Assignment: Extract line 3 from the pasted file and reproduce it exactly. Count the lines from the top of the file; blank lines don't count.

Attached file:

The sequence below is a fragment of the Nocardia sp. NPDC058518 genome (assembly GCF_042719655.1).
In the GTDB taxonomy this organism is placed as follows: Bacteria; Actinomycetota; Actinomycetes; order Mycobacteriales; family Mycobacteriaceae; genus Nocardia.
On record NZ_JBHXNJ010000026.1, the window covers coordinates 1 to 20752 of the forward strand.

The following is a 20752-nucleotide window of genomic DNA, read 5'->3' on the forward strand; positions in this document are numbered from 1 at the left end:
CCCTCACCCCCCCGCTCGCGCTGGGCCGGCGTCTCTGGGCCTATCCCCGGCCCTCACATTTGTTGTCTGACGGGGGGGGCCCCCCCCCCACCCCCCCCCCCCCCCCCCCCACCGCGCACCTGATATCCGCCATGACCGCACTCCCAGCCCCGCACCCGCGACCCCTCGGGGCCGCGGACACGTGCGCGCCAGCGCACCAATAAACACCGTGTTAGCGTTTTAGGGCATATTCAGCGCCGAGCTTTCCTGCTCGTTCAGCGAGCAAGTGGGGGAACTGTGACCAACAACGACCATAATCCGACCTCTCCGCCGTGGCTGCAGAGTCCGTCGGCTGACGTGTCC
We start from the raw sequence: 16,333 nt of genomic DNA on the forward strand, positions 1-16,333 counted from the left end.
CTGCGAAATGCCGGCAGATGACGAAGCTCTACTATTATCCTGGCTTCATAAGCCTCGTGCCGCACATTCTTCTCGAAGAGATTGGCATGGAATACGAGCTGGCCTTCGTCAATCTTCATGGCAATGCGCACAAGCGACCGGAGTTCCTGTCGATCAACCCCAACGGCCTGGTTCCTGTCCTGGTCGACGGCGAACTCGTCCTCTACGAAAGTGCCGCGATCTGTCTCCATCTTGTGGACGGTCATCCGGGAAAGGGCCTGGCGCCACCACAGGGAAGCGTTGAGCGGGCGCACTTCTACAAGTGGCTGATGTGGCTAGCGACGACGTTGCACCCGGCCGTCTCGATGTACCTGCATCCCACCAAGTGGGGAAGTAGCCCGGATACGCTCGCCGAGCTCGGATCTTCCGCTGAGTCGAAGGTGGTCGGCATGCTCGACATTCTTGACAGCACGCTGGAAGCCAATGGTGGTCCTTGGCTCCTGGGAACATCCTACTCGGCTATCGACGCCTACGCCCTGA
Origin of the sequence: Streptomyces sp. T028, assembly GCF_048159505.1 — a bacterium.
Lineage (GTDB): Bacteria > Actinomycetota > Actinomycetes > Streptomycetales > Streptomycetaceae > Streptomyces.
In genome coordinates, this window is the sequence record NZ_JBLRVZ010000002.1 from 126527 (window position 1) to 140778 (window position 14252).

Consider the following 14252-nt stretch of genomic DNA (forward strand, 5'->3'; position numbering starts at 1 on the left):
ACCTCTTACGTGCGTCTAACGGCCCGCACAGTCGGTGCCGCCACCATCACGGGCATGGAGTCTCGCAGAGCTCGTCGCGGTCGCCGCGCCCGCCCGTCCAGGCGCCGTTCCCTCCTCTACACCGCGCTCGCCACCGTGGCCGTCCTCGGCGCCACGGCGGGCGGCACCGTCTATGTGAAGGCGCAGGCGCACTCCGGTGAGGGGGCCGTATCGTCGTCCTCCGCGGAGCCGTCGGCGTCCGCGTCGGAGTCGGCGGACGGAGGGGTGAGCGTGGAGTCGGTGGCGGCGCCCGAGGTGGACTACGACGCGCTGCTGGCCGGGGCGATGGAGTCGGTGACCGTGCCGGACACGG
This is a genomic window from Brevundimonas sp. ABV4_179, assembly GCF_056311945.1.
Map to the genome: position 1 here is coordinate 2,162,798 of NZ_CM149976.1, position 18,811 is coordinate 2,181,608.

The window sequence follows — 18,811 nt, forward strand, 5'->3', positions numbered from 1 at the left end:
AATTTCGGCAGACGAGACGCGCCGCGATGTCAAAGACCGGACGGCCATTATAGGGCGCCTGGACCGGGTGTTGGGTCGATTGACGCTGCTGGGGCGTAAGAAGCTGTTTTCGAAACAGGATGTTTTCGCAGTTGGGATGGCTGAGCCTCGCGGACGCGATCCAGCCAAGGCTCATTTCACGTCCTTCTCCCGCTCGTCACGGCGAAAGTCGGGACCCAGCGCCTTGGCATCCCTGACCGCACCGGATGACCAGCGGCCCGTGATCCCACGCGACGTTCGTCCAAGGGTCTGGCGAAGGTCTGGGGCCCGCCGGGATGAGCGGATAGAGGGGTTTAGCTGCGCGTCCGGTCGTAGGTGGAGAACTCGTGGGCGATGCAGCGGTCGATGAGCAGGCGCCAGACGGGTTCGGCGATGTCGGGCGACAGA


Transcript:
On record NZ_JBHXNJ010000026.1, the window covers coordinates 1 to 20752 of the forward strand.